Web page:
Europe’s New Energy Reality
Updated: May 14, 2020
Energy was always considered strategic liability for the European Union due to its massive reliance on energy imports, particularly of oil and gas, In fact, in 2015 more than half (54%) of gross domestic energy consumption in the EU-28 came from imports mostly from Russia. But recently after successful exploitation of renewable energy sources in many member states, energy has become the European Union’s strategic advantage over other parts of the world. Many economies of European Union definitely appear to be the biggest winner in the new energy reality.
Recently, two of the biggest economies in Europe have hit new highs for clean energy development.
The UK’s electrical grid has not consumed any coal for about 1,000 hours so far this year. The rate at which the UK is reaching such figures clearly shows how quickly UK is moving with energy transition. In 2016 and 2017, UK could only control burning coal for the full year for 210 hours and 624 hours, respectively.
Following two reasons could be responsible for such incredible shift:
A carbon tax on coal has made cleaner natural gas more attractive.
Subsidies for solar and wind power have ensured wider adoption in their energy mix.
Germany’s case is little bit different than UK. Although Germany began investing and pushing for renewable energy development in the country much earlier than the UK, but its gains are not that impressive; the reason could be the influential coal lobby in Germany. Due to exponential decline in the costs of renewable energy technologies, finally change could be seen on the ground in Germany. In 2018 so far, coal generated about 35.1% of the country’s electricity. Comparing to coal, renewable sources, such as solar, wind, and biomass, generated about 36.5%. At the half-year mark, it’s the first time in Germany’s history that renewables sources have generated more electricity than coal. The pace of change is expected to accelerate in the coming years. The European Union is tightening its emissions-trading scheme, which is going to raise the price of carbon. Large producers of carbon dioxide are being incentivized to move away from fossil fuels. As well, the cost of energy storage is coming down, allowing countries to add more intermittent solar and wind power.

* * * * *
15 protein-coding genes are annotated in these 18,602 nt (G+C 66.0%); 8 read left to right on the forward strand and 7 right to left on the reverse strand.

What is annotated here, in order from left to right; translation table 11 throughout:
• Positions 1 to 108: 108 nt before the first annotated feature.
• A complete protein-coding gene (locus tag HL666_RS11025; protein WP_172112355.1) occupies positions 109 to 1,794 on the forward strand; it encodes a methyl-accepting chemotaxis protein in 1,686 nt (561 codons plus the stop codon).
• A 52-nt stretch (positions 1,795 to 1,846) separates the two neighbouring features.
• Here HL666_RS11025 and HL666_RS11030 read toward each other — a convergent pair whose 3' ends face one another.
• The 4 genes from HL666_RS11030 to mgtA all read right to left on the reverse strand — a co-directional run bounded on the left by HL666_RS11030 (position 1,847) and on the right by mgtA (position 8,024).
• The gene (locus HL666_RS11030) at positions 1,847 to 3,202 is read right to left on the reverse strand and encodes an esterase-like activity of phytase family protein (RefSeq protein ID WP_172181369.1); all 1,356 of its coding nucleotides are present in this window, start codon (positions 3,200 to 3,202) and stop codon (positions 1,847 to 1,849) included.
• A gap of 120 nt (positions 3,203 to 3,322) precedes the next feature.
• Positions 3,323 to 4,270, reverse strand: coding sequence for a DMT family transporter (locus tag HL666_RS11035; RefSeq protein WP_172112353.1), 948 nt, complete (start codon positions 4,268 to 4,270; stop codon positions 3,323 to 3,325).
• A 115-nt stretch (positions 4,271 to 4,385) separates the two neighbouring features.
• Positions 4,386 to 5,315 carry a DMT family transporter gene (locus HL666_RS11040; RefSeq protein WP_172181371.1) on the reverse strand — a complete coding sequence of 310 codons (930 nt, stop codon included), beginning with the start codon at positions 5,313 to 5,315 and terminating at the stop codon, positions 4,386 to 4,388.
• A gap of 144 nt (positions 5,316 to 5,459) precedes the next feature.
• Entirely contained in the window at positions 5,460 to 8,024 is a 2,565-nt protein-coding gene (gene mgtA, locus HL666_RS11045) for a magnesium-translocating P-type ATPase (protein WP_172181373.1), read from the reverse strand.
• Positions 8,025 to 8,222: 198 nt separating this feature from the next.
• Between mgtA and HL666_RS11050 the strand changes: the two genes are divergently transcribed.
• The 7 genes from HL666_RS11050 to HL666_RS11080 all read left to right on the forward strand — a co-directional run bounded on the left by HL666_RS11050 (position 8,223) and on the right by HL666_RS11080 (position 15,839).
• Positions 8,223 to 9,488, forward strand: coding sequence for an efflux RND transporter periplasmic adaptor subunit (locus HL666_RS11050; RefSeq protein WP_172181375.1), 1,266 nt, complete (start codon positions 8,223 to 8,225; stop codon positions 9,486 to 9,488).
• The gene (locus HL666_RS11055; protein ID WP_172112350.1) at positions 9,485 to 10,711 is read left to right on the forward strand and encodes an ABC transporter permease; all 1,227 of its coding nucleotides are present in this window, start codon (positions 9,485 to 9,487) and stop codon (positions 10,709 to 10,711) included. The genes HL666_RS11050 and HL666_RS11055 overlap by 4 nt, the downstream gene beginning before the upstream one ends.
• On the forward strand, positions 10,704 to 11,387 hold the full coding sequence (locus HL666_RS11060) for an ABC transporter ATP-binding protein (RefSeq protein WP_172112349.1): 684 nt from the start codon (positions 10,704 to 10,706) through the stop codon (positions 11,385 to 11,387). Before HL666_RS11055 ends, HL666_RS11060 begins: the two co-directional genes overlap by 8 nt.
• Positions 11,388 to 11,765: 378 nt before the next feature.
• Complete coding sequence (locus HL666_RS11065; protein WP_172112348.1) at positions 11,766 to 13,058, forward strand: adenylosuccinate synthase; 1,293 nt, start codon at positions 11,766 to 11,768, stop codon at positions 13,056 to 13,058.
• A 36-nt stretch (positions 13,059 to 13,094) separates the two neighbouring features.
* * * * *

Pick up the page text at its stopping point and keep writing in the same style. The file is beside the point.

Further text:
Such positive results and rapidly declining renewable costs have made it easier for the EU to set even more ambitious clean-energy goals. Recently, the European Union’s member nations have agreed that each country must get 32% of all its energy from renewable sources by 2030. In nutshell, Europe looks best poised to lead the Clean Energy Revolution.